My friend, Brian Biedebach, who served in South Africa and Malawi for two decades, writes this about his attempt at social action missions as a young man:
I spent a year working on a holistic project in Malawi in 1997-1998. I was responsible for the oversight of twenty-six Bible college students, fifty goats, four hundred chickens, and a large agricultural garden. When I woke up in the morning, the first thing on my mind was getting the eggs to market. All through the day I was consumed with making sure that water was being pumped, animals were being fed, and in the middle of the night I was awake, chasing away chicken thieves and wild dogs.
Whatever the theory, the practical realities of running that agricultural plot meant that Brian had little or no time for teaching the Bible college students he was supposed to be discipling. In fact, examples like this could be multiplied endlessly because in social action missions, distraction is the norm, not the exception.
Even Tim Keller admits the problem. He writes, “Churches that … try to take on all the levels of doing justice often find that the work of community renewal and social justice overwhelms the work of preaching, teaching and nurturing the congregation.”[ii] In response, Peter Naylor offers this insightful evaluation: “Keller speaks as if there is a certain point at which this becomes problematic, but he does not demonstrate how this effect is not already in operation the moment the church becomes involved in this kind of work at all.”[iii]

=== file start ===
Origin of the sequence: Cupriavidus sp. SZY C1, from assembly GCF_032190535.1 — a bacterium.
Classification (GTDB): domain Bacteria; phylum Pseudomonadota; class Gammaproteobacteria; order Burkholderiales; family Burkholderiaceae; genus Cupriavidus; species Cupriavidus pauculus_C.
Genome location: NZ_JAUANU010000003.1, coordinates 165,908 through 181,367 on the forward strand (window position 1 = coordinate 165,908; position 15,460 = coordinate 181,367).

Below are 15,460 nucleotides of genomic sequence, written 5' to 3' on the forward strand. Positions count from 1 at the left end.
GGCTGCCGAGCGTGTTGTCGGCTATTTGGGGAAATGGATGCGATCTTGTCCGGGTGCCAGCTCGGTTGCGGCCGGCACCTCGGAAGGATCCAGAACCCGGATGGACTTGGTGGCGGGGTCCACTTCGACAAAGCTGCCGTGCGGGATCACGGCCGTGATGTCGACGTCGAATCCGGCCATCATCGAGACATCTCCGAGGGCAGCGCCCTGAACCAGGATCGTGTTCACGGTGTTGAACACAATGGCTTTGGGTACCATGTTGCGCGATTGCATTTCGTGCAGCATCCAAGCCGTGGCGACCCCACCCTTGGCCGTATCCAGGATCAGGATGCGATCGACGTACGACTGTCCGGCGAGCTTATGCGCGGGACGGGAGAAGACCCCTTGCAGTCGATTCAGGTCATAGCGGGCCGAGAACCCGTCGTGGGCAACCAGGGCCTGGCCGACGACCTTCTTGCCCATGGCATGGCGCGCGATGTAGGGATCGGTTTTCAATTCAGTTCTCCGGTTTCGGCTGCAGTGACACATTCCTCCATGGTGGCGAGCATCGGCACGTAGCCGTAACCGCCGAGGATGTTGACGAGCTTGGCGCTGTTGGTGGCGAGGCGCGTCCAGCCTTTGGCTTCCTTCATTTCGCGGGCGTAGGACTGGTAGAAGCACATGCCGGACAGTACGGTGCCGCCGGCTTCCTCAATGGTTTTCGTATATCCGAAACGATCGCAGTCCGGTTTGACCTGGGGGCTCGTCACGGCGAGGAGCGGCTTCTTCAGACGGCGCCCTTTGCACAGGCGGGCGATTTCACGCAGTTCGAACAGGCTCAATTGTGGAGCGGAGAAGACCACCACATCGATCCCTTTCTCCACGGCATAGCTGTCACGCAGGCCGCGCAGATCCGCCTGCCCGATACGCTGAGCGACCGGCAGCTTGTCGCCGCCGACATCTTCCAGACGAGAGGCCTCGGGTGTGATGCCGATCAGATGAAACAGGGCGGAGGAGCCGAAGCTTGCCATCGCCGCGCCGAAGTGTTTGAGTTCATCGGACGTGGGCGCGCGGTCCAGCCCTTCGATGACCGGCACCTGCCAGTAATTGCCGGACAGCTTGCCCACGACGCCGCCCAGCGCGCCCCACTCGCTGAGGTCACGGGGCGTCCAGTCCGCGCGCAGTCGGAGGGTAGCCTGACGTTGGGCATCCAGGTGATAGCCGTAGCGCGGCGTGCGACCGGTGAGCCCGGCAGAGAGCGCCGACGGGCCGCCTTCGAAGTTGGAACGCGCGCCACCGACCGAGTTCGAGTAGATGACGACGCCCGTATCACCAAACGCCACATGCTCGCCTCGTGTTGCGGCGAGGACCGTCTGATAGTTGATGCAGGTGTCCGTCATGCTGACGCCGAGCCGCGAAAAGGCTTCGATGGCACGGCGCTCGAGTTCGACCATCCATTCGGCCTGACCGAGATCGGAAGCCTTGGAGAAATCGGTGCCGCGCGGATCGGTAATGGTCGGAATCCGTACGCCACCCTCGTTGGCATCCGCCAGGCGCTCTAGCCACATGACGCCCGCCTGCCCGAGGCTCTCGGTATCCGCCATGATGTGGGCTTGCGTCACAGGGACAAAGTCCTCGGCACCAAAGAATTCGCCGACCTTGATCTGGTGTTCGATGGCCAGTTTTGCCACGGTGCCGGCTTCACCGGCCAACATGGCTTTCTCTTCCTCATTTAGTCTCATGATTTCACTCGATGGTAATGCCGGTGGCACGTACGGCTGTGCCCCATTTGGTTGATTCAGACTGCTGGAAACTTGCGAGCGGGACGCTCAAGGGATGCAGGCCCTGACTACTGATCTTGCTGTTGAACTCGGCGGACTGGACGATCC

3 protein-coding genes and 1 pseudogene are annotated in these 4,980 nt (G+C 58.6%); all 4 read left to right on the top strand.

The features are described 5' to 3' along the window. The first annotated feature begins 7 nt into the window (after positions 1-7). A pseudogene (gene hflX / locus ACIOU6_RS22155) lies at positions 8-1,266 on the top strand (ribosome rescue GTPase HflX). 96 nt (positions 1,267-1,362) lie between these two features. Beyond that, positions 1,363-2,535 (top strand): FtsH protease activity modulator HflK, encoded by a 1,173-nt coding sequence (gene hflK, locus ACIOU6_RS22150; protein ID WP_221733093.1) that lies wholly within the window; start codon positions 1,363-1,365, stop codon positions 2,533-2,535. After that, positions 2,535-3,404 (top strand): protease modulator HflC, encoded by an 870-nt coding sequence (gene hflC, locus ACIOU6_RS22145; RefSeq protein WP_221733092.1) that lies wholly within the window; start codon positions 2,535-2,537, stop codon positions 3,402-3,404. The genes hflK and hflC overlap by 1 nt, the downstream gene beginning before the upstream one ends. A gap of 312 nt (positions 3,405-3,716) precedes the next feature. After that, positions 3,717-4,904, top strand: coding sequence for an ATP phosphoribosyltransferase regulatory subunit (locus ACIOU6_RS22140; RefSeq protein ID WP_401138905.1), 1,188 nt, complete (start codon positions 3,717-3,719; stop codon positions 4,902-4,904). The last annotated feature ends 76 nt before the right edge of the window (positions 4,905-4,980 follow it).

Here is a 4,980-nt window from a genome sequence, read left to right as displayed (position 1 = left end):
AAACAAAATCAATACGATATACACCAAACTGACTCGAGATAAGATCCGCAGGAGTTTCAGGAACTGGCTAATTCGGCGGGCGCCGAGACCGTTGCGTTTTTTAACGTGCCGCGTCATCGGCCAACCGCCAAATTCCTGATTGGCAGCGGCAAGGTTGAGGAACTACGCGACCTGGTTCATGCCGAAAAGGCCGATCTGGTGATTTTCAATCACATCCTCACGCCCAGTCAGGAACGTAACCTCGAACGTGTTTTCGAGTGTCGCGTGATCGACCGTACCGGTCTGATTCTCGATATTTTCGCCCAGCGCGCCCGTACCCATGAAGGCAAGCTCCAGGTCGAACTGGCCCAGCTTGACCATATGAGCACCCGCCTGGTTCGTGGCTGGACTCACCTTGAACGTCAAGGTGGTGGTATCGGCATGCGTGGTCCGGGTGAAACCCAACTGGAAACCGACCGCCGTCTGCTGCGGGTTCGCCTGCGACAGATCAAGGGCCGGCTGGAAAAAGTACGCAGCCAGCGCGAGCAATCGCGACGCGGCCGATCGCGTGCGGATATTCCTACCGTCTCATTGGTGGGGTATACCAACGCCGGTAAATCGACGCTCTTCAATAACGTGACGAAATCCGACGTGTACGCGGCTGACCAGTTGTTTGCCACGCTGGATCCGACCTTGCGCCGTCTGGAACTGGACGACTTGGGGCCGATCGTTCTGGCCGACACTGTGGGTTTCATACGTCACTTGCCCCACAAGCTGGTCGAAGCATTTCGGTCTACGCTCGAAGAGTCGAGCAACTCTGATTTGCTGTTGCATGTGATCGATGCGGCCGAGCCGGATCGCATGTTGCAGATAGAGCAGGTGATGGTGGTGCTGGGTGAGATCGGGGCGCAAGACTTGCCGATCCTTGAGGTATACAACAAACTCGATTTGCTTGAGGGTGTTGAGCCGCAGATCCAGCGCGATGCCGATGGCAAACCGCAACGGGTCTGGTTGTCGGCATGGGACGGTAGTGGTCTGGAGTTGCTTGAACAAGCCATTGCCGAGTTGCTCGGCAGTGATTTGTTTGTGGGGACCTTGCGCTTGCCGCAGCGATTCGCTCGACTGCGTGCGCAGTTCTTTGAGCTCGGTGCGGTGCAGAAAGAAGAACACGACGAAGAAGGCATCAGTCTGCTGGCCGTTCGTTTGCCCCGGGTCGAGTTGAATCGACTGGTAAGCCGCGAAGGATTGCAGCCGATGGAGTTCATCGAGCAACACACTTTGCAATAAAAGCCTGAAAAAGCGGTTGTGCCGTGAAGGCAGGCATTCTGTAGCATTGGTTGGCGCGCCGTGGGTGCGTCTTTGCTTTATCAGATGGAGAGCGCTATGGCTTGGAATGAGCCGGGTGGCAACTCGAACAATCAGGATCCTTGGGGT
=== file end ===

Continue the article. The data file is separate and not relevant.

Naylor’s point is that distraction starts immediately. As resources are fed into the maw of social projects, by default, essential ministries (what I call “book-of-Acts missions”) are underfed and begin to starve. The displacement of the gospel and preaching is often completely unintentional, but when you push the box of social action missions on to the front of the wagon, something has to fall off the back to make space for it.
To put it in mathematical terms, there are two problems with today’s rush to embrace social reform missions. The Social Gospel is a problem of subtraction: it subtracts essential theology—sin and repentance—from the church’s message. Social reform projects, on the other hand, threaten the church in a different way: by addition. When resource-consuming social projects are added to the church’s agenda, those resources can’t be used for proclamation ministries. It’s a zero-sum game: what’s given to one is inevitably taken from the other.
But, of course, the key question in all this is, What does the Bible say? For evangelicals, that’s always the final question: Is the current shift in missions biblical? Are we busy redrawing the lane markers of missions without regard to how the Christ-appointed interpreters of that commission —interpreted and applied Jesus’ instruction? We’ll address that in the final three posts.
[i] David J. Hesselgrave, “Will We correct the Edinburgh Error? Future Mission in Historical Perspective” in Southwestern Journal of Theology, vol. 49, no. 2, Spring 2007, 126.
[ii] Tim Keller, Generous Justice (New York: Dutton Adult, 2010), 145-6.
[iii] In Engaging With Keller, 156.